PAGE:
The UK Centre for Moisture in Buildings (UKCMB)
Last Wednesday I was in London for the launch of the UKCMB. The launch was at the Roberts Building, University Collage London. About 100 interested parties were invited along to hear about the UKCMB and find out how they could get involved with its work. I was there with PCA CEO Stephen Hodgson.
The UKCMB is an independent, not for profit, public good organisation run by University College London, the Building Research Establishment (BRE), Heriot Watt University and the London School of Hygiene and Tropical Medicine.
This was Neil May’s opportunity to introduce us to his friends and fellow dampness in building experts from Lund University, Sweden. The Swedish team were headed by Prof Lars-Erik Harderup, with his team; Dr Magnus Ahs and Prof Jesper Arfvidsson.
The Swedish National Moisture centre is based in Lund University and has been at the core of a real revolution in the handling of dampness in buildings in Sweden. Neil is keen to learn from their experience and create a similar centre, here in London, where skills can be built and knowledge shared.
During the morning sessions we were treated to an in-depth look at the work of the Swedish centre and the activities of the FuktCentrum as a whole. It was fascinating listening to the story behind the creation of the FuktCentrum. It basically arose in response to the avalanche of dampness issues effecting new buildings erected in the past ten or 20 years. Prof Harderup explained how people were becoming exasperated with the serious and unforeseen damp penetration and condensation defects, which presented within a few short years of completion.
Something had to be done to improve design and site practice. The improved research and the training and qualifications that this engendered, has really improved professional standards, where dampness in buildings is concerned.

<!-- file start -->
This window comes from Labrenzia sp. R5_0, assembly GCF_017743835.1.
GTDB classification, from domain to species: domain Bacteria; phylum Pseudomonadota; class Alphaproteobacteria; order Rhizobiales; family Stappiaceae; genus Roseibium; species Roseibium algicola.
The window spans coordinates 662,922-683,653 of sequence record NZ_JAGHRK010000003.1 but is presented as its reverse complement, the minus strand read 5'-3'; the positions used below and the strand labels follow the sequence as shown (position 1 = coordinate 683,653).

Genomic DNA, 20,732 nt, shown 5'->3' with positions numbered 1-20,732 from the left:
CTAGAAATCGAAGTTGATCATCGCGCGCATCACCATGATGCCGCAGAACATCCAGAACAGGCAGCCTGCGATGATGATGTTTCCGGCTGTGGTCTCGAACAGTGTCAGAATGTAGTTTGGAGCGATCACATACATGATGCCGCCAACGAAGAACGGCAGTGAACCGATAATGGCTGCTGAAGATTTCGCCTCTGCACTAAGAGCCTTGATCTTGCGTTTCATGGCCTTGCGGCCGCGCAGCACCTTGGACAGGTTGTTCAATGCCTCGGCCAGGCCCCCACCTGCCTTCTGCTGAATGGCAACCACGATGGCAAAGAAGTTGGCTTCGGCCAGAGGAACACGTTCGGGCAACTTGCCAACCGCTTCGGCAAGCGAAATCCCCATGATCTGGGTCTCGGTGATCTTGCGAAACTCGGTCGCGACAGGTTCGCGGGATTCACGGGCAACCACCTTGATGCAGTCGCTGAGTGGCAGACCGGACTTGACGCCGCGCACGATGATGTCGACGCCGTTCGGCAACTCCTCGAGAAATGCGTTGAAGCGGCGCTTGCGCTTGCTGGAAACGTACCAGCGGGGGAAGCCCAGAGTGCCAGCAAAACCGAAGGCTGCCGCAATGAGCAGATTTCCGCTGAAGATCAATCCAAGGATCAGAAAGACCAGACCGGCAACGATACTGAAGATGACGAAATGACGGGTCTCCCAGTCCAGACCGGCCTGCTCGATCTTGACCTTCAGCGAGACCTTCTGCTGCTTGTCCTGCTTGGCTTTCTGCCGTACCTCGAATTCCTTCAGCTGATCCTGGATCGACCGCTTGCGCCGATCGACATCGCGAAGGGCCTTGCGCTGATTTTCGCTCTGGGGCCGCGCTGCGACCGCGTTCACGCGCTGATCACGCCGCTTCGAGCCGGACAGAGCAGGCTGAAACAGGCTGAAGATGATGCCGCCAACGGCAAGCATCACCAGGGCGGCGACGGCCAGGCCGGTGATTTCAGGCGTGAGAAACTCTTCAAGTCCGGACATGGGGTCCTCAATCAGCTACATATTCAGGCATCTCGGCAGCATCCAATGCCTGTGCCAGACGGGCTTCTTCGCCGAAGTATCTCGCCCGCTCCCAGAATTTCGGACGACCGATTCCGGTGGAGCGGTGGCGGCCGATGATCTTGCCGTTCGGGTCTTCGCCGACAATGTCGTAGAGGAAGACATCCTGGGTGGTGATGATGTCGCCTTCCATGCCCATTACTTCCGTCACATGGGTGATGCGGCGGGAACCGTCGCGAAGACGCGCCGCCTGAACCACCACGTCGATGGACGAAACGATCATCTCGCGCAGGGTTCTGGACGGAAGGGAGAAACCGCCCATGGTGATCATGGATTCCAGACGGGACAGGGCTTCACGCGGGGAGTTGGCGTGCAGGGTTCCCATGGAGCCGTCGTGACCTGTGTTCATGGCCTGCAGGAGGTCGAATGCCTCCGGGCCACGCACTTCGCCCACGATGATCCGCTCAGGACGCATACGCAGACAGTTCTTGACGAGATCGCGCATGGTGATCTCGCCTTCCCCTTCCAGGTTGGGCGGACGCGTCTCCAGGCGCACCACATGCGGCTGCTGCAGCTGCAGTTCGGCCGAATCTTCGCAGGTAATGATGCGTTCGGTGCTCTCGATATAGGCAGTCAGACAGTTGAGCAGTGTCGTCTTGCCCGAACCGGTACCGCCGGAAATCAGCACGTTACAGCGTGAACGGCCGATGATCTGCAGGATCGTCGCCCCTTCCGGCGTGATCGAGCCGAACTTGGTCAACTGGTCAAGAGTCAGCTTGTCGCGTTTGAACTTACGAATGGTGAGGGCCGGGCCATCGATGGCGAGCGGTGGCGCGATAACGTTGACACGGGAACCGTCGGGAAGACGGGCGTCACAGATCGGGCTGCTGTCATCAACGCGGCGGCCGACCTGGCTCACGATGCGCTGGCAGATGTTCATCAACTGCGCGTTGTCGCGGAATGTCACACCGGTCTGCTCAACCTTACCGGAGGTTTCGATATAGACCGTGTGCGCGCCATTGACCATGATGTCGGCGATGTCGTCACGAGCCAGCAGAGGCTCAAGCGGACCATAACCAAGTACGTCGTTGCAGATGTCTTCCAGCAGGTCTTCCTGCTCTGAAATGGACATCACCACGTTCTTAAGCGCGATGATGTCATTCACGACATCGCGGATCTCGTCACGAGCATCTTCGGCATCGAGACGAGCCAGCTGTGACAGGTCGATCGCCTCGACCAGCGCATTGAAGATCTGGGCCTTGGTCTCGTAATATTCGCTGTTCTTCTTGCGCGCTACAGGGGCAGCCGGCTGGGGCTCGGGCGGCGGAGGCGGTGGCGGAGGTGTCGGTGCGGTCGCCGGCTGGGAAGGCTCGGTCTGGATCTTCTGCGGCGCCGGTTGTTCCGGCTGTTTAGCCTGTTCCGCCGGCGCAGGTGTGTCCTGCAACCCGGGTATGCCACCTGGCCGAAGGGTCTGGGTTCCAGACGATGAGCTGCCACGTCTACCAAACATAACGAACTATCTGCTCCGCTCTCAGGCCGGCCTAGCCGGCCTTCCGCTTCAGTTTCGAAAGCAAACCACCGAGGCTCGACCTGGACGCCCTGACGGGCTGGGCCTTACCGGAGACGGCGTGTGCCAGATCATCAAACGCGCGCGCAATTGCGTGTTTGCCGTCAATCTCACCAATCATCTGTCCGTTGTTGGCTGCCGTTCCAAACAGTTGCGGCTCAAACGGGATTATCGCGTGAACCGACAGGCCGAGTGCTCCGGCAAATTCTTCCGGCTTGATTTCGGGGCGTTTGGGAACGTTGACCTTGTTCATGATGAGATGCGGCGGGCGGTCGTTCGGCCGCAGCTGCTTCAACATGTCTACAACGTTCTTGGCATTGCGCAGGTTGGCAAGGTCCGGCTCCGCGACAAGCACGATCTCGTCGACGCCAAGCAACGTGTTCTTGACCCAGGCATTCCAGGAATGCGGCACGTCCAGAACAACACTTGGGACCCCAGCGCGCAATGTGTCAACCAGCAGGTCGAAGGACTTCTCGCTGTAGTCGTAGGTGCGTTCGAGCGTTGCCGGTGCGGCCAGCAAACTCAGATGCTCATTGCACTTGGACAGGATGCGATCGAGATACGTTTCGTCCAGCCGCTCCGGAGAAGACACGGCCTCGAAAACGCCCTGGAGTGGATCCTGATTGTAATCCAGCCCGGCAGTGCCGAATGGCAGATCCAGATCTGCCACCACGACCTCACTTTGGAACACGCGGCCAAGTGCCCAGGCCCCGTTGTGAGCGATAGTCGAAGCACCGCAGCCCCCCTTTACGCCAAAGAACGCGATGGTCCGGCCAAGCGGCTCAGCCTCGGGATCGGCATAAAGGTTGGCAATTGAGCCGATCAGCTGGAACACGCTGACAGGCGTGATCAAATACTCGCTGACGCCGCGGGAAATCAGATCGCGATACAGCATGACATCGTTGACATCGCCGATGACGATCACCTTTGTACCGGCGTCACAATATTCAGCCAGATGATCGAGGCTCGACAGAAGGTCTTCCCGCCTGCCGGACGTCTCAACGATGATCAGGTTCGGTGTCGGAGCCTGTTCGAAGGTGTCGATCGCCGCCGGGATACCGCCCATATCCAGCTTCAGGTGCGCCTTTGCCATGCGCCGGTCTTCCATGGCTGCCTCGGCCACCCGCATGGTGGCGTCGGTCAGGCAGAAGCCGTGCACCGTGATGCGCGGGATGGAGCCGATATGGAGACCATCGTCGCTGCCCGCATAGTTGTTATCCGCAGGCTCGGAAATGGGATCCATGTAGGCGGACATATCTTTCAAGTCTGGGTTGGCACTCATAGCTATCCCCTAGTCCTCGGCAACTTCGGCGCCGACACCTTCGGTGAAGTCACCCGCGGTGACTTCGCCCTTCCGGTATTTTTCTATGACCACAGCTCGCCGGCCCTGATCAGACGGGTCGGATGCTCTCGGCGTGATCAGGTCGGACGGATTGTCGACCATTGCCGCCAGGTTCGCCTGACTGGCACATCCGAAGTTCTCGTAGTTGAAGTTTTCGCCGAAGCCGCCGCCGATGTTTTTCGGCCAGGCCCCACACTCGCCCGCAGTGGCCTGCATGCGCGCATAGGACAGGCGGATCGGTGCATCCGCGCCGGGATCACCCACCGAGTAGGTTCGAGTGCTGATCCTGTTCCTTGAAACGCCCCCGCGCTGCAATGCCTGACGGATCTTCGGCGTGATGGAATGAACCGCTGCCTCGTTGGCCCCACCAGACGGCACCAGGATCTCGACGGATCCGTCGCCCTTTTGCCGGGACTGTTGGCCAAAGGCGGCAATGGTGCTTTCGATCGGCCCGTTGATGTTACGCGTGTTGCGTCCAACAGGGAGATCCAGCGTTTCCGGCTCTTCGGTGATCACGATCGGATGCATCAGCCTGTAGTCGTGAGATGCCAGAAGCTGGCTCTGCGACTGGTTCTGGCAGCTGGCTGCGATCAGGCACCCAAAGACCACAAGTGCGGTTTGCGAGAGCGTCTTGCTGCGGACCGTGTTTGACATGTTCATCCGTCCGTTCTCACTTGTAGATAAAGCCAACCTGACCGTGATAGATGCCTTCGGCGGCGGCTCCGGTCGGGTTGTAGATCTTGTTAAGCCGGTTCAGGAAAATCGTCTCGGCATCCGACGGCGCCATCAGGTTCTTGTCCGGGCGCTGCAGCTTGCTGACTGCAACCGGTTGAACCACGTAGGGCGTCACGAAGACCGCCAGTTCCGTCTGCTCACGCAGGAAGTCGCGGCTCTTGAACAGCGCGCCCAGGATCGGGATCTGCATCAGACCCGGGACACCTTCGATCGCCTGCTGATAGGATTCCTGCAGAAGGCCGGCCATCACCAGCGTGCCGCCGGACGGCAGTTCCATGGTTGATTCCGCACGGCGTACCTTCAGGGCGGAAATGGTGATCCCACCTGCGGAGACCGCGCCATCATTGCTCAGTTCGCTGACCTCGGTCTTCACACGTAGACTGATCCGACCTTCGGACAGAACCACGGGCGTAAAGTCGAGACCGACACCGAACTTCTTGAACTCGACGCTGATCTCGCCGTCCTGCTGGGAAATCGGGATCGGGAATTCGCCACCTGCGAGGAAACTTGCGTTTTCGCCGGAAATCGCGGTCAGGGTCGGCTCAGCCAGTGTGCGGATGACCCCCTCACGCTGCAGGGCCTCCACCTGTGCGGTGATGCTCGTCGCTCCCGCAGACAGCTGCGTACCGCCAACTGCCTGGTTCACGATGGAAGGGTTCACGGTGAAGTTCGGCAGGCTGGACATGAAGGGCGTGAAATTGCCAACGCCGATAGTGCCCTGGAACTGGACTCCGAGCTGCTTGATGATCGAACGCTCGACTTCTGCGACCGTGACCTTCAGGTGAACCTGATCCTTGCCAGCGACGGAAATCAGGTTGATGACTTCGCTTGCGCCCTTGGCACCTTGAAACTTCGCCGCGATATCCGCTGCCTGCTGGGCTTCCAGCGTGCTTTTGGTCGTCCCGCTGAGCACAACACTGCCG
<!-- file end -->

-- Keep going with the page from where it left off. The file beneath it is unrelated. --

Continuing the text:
UKCMB – launched!
After lunch Neil took the stage to outline the aims of the UKCMB, its organisation, program, current and future projects. These range from on-site testing of environmental checks, alongside sponsor Polygon, as well as planned research with the Property Care Associating as part of a planned Knowledge Transfer Partnership. Neil challenged delegates to come forward with their aspirations and problems so that together, UKCMB and the wider industry can work to improve understanding of moisture in buildings for the ‘public good’.
The sessions in the afternoon included a series of brainstorming discussions on:
- Retrofit risks and unknowns
- Flooding and Escape of Water
- Timber in Buildings
- Improving moisture safety in Buildings
- Moisture and people in Buildings (Health and building use).
I managed to attend two of these and was taken by the breadth of opinions and also the enthusiasm of those in attendance.
A call to get involved with UKCMB
Neil closed the day, repeating his call for delegates to get involved by prompting research goals and offering help.
The Swedish connection is a good fit. I have to say I was a little sceptical, but after listening to the Swedes I came to see that there really is a strong correlation, between their past experience and what we practitioners are seeing out in the wider world of surveying. I can’t wait to get involved and will be sending on some ideas and data I’ve collected this past few years.
I hope and expect that the UKCMB will enable a leap forward in knowledge and skills in diagnosis and treatment of dampness, as well as pushing design forward, to help avoid issues developing in the first place. Anyone wishing to get more information or, who need research or want to offer help should contact Neil May.
So what does the UKCMB mean to us surveyors? Well I think that at last we’ll have a cutting edge resource for sharing and learning about dampness in buildings. It means that those of us who are exploring ways of improving outcomes for consumers with dampness problems will have help at last. We won’t be on our own – that must be a good thing.
Have a look at this cases study carried out by one of my surveyors this past winter, using humidity and temperature data logging to help a landlord with a perennial mould problem. Science has a part to play in our day to day work.
For more on the cutting edge damp diagnosis PCA members are involved in try my good friend Ross Charters’ blog – https://blog.completepreservation.co.uk/2016/04/07/why-is-there-a-damp-patch-and-staining-on-my-chimney-breast/